Yogita, 28, who is the most educated of the three, has experienced similar emancipation. This graduate joined Myrada around three years back and the job has helped her to supplement the paltry earnings of her husband, a self-employed cobbler. She has been part of a local SHG since the last seven years where a member suggested she join hands with Myrada to not only change her fate but that of other women like her as well. Yogita’s husband earns around Rs 200 a day while she gets a salary plus conveyance allowance.

Yogita, 28, and Ashalatha, 32, are aware of their basic rights and social entitlements and talk about the various welfare policies of the government with other community members. (Credit: Pushpa Achanta\WFS)

Yogita, 28, and Ashalatha, 32, are aware of their basic
rights and social entitlements and talk about the various welfare
policies of the government with other community members. (Credit:
Pushpa Achanta\WFS)

All three women are aware of their basic rights and social entitlements and pass on their knowledge of the various policies of the government to other community members. They motivate women and children to create their own kitchen gardens at home and in school to ensure there is better quality food for their consumption. Checking on the satisfactory functioning of the government primary health centres (PHCs) and anganwadis in the villages is among the additional tasks these devoted CRPs undertake.

Iramma, 35, a daily wage agricultural labourer from Wodegaon, successfully gave birth to a daughter in May this year, all thanks to Ashalatha, who ably guided her through the duration of pregnancy.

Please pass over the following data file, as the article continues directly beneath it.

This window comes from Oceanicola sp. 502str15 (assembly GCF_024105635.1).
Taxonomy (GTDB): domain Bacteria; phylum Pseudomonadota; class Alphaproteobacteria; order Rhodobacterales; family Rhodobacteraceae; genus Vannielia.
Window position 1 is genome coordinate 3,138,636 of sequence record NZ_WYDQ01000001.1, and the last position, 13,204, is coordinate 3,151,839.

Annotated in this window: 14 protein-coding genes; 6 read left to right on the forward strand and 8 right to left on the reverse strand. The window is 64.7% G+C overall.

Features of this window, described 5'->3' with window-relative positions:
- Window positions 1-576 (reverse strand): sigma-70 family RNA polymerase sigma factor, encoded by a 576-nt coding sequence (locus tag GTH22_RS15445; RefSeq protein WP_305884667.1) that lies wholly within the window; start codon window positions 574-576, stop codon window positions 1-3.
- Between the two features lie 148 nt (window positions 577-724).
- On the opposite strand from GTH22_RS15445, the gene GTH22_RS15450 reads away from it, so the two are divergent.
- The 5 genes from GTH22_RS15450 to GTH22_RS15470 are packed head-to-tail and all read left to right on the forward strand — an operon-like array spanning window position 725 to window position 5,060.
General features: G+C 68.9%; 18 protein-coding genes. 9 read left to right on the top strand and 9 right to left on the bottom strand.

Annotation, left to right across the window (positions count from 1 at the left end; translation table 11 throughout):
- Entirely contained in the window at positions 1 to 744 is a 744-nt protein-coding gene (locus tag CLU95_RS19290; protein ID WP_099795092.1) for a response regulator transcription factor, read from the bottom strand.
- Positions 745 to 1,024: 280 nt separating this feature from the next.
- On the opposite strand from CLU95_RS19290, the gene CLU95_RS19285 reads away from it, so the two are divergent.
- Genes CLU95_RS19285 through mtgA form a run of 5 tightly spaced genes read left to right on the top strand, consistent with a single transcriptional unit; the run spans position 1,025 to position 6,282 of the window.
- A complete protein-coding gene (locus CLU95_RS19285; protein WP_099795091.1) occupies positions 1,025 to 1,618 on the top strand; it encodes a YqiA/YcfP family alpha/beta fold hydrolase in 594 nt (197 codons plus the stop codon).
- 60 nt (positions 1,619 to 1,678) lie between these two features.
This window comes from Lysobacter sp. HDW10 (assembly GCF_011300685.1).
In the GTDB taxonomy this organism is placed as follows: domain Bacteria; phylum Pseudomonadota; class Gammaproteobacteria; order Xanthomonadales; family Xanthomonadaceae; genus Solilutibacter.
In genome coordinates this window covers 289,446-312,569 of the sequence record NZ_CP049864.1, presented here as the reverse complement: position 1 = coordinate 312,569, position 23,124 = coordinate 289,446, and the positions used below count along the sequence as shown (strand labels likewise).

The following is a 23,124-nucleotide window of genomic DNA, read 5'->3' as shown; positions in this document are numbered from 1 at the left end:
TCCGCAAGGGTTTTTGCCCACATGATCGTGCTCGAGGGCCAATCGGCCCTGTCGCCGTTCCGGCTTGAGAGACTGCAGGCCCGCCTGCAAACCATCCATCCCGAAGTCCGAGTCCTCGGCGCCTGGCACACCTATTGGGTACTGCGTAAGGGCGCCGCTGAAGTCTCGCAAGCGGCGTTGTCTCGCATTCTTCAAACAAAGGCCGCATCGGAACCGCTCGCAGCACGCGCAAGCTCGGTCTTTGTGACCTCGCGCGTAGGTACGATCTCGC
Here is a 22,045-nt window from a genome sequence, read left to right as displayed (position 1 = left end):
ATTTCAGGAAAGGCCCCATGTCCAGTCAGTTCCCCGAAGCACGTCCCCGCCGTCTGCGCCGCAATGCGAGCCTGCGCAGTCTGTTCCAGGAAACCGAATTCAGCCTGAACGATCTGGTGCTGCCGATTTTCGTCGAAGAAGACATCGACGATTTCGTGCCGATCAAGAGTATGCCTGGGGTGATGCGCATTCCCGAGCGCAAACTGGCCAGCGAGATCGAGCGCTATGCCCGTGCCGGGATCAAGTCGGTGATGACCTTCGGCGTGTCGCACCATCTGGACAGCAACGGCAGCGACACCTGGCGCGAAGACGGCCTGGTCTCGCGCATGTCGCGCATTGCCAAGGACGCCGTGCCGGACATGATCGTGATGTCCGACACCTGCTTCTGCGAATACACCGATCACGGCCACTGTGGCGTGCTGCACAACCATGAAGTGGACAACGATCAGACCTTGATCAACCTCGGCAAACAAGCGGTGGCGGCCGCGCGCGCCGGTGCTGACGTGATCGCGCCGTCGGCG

“I have three children, two of whom were born with a gap of seven years between them. Now that my third child has come I will most probably undergo a surgery for birth control (sterilization). I might not have had a healthy pregnancy had it not been for the timely intervention of Ashalatha. When I had met her some months back she had told me that I was anaemic and instructed me to follow a strict diet. I am so happy that I met her,” she elaborates.

Iramma’s mother, Kalavathi, 50, a daily wager like her daughter, took on the responsibility of caring for her. Iramma’s husband Sivaraj, 37, farms on three acres of land he has taken on lease, cultivating groundnut, soyabean, jowar and pulses, crops that are typical of semi-arid regions. Iramma has been working as a labourer on the fields owned by another for which she is paid an average of Rs 50-60 per day. By contrast, men who work as agricultural labourers earn up to Rs 200 daily. These wages are not enough to support a family of three or four and, therefore, women are compelled to take on double duty and step out of their homes to augment the family income.

Iramma, 35, an agricultural labourer from Wodegaon in Bidar successfully gave birth to a daughter this year, all thanks to Ashalatha, who ably guided her throughout her pregnancy. (Credit: Pushpa Achanta\WFS)

Iramma, 35, an agricultural labourer from Wodegaon in Bidar
successfully gave birth to a daughter this year, all thanks to
Ashalatha, who ably guided her throughout her pregnancy. (Credit:
Pushpa Achanta\WFS)

In such difficult circumstances, the support of women like Suzanna, Ashalatha and Yogita is godsent. The three, however, state that it’s not all that simple to walk into someone’s home and convince them to change their way of life and attitudes.

Women, in particular, always put the needs of their family before their own. The trio reveals that their main challenge is to get through to householders who are ignorant of issues related to health, nutrition and hygiene. However, through concerted efforts they are able to overcome this limitation over time. This approach has proved to be a success, as the number of anaemic women and malnourished children in the 68 villages of Aurad taluk has reduced considerably over the last few years.

Truly, Suzanna, Ashalatha and Yogita have proven themselves to be the ideal role models to guide women to better health.

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Written by Pushpa Achanta for Women’s Feature Service and republished here in arrangement with WFS.